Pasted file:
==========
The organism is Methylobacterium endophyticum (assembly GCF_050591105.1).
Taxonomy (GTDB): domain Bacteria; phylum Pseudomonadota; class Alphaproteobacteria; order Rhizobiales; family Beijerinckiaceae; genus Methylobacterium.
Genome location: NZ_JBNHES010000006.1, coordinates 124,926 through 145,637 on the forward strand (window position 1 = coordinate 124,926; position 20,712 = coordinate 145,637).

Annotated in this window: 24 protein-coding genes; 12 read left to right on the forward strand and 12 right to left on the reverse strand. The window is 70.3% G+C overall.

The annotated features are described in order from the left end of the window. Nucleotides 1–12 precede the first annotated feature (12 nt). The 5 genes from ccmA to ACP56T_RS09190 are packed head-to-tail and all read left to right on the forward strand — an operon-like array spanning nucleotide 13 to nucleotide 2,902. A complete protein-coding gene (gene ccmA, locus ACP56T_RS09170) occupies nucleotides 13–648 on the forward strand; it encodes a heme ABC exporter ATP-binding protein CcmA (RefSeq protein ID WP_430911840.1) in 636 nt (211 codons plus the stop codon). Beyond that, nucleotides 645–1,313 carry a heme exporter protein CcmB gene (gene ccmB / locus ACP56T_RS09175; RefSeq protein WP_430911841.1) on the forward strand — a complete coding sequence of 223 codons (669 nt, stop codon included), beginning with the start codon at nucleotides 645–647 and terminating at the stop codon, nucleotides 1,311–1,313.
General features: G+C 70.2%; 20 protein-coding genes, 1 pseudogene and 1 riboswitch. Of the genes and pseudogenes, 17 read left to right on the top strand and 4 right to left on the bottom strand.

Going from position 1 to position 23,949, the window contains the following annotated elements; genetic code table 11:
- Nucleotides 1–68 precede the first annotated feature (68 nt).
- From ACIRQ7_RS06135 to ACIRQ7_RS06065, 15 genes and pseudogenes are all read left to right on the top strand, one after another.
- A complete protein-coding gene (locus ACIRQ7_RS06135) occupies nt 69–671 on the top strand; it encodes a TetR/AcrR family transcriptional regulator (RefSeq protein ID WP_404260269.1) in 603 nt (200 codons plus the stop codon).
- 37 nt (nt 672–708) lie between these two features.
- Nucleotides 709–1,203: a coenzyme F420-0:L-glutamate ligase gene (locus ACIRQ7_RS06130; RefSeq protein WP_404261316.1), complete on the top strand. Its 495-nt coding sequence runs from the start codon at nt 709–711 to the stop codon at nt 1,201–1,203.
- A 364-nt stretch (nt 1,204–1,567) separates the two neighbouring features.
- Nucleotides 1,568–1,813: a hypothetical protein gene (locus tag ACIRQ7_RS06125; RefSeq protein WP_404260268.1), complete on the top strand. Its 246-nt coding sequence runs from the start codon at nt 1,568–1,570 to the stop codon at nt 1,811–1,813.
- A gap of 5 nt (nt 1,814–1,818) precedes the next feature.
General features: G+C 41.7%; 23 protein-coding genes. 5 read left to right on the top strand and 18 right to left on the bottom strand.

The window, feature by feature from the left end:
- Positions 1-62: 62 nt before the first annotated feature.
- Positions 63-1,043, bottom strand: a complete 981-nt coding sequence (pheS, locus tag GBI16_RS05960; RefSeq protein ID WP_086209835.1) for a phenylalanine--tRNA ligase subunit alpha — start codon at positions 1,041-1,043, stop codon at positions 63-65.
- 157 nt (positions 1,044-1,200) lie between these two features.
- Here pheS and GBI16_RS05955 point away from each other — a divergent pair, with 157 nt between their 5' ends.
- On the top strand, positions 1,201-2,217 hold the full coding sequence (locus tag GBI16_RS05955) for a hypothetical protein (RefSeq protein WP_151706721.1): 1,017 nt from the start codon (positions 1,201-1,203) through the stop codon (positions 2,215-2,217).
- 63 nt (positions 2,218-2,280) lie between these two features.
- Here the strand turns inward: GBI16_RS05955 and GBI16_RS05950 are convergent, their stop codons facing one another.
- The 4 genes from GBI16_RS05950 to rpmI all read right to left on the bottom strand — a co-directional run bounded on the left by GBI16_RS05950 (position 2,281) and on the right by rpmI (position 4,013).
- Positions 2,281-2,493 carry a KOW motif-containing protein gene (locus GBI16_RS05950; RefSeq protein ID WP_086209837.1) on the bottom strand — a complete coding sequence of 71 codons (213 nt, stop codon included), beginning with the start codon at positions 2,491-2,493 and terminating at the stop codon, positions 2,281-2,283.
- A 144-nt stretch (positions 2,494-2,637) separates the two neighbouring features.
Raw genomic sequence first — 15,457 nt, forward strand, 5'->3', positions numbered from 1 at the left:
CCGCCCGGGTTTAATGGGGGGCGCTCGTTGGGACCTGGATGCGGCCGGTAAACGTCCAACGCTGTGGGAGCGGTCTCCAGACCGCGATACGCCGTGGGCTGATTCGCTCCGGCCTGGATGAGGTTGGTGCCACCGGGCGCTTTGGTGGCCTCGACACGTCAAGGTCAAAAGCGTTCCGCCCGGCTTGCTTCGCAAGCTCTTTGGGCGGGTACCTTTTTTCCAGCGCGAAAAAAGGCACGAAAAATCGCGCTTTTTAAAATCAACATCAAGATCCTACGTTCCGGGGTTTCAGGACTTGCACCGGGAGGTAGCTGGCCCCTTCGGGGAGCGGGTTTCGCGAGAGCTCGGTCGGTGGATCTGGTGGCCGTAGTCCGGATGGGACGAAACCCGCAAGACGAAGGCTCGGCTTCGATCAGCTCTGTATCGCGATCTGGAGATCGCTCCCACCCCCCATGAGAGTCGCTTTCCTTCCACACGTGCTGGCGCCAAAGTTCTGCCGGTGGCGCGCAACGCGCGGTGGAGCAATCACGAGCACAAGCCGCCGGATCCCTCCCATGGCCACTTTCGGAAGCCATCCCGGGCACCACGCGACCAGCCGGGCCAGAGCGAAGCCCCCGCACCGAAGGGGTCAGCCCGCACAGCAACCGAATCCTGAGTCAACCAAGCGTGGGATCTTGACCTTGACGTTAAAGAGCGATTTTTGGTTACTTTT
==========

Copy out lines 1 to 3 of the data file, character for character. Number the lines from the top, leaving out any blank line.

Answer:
The organism is Methylobacterium endophyticum (assembly GCF_050591105.1).
Taxonomy (GTDB): domain Bacteria; phylum Pseudomonadota; class Alphaproteobacteria; order Rhizobiales; family Beijerinckiaceae; genus Methylobacterium.
Genome location: NZ_JBNHES010000006.1, coordinates 124,926 through 145,637 on the forward strand (window position 1 = coordinate 124,926; position 20,712 = coordinate 145,637).